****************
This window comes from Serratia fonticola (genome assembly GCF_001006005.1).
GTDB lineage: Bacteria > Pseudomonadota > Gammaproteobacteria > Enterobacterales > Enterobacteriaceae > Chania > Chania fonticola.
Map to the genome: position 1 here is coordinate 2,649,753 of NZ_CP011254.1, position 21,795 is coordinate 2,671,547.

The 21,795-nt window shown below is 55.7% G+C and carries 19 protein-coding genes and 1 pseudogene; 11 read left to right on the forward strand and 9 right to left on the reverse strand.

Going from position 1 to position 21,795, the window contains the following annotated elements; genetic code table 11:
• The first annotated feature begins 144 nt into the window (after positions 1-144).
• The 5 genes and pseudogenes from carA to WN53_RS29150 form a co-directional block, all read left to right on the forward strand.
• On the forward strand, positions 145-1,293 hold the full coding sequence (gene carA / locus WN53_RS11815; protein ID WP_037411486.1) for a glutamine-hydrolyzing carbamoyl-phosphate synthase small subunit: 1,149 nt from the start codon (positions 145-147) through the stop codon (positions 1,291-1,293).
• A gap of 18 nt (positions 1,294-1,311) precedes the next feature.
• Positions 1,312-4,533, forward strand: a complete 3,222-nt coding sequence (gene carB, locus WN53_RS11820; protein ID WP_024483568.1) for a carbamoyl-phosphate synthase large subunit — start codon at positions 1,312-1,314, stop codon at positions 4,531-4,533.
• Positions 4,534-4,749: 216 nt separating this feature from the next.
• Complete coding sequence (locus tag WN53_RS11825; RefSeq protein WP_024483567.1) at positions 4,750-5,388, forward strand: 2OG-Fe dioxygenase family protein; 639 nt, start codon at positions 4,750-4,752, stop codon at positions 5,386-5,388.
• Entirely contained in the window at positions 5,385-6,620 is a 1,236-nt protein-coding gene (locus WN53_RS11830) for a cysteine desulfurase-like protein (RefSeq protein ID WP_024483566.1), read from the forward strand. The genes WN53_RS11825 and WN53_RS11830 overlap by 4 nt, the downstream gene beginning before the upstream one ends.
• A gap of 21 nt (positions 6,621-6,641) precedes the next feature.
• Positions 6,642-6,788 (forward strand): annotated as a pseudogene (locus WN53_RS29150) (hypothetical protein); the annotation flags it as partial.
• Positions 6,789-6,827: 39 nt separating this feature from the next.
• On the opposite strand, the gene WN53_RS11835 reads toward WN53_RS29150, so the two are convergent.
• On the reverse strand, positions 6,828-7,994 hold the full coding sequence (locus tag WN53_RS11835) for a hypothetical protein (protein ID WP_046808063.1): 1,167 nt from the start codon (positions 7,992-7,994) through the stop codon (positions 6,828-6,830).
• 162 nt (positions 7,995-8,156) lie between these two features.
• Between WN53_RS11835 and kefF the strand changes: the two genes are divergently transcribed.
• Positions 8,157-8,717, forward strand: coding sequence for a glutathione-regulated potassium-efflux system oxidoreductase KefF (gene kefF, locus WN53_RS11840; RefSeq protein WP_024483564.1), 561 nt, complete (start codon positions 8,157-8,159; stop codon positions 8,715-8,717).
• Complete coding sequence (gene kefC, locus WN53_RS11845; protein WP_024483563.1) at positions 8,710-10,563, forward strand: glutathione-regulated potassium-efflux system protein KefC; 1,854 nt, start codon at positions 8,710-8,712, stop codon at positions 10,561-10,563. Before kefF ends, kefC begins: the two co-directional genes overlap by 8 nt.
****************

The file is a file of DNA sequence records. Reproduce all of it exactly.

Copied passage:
This window comes from Serratia fonticola (genome assembly GCF_001006005.1).
GTDB lineage: Bacteria > Pseudomonadota > Gammaproteobacteria > Enterobacterales > Enterobacteriaceae > Chania > Chania fonticola.
Map to the genome: position 1 here is coordinate 2,649,753 of NZ_CP011254.1, position 21,795 is coordinate 2,671,547.

The 21,795-nt window shown below is 55.7% G+C and carries 19 protein-coding genes and 1 pseudogene; 11 read left to right on the forward strand and 9 right to left on the reverse strand.

Going from position 1 to position 21,795, the window contains the following annotated elements; genetic code table 11:
• The first annotated feature begins 144 nt into the window (after positions 1-144).
• The 5 genes and pseudogenes from carA to WN53_RS29150 form a co-directional block, all read left to right on the forward strand.
• On the forward strand, positions 145-1,293 hold the full coding sequence (gene carA / locus WN53_RS11815; protein ID WP_037411486.1) for a glutamine-hydrolyzing carbamoyl-phosphate synthase small subunit: 1,149 nt from the start codon (positions 145-147) through the stop codon (positions 1,291-1,293).
• A gap of 18 nt (positions 1,294-1,311) precedes the next feature.
• Positions 1,312-4,533, forward strand: a complete 3,222-nt coding sequence (gene carB, locus WN53_RS11820; protein ID WP_024483568.1) for a carbamoyl-phosphate synthase large subunit — start codon at positions 1,312-1,314, stop codon at positions 4,531-4,533.
• Positions 4,534-4,749: 216 nt separating this feature from the next.
• Complete coding sequence (locus tag WN53_RS11825; RefSeq protein WP_024483567.1) at positions 4,750-5,388, forward strand: 2OG-Fe dioxygenase family protein; 639 nt, start codon at positions 4,750-4,752, stop codon at positions 5,386-5,388.
• Entirely contained in the window at positions 5,385-6,620 is a 1,236-nt protein-coding gene (locus WN53_RS11830) for a cysteine desulfurase-like protein (RefSeq protein ID WP_024483566.1), read from the forward strand. The genes WN53_RS11825 and WN53_RS11830 overlap by 4 nt, the downstream gene beginning before the upstream one ends.
• A gap of 21 nt (positions 6,621-6,641) precedes the next feature.
• Positions 6,642-6,788 (forward strand): annotated as a pseudogene (locus WN53_RS29150) (hypothetical protein); the annotation flags it as partial.
• Positions 6,789-6,827: 39 nt separating this feature from the next.
• On the opposite strand, the gene WN53_RS11835 reads toward WN53_RS29150, so the two are convergent.
• On the reverse strand, positions 6,828-7,994 hold the full coding sequence (locus tag WN53_RS11835) for a hypothetical protein (protein ID WP_046808063.1): 1,167 nt from the start codon (positions 7,992-7,994) through the stop codon (positions 6,828-6,830).
• 162 nt (positions 7,995-8,156) lie between these two features.
• Between WN53_RS11835 and kefF the strand changes: the two genes are divergently transcribed.
• Positions 8,157-8,717, forward strand: coding sequence for a glutathione-regulated potassium-efflux system oxidoreductase KefF (gene kefF, locus WN53_RS11840; RefSeq protein WP_024483564.1), 561 nt, complete (start codon positions 8,157-8,159; stop codon positions 8,715-8,717).
• Complete coding sequence (gene kefC, locus WN53_RS11845; protein WP_024483563.1) at positions 8,710-10,563, forward strand: glutathione-regulated potassium-efflux system protein KefC; 1,854 nt, start codon at positions 8,710-8,712, stop codon at positions 10,561-10,563. Before kefF ends, kefC begins: the two co-directional genes overlap by 8 nt.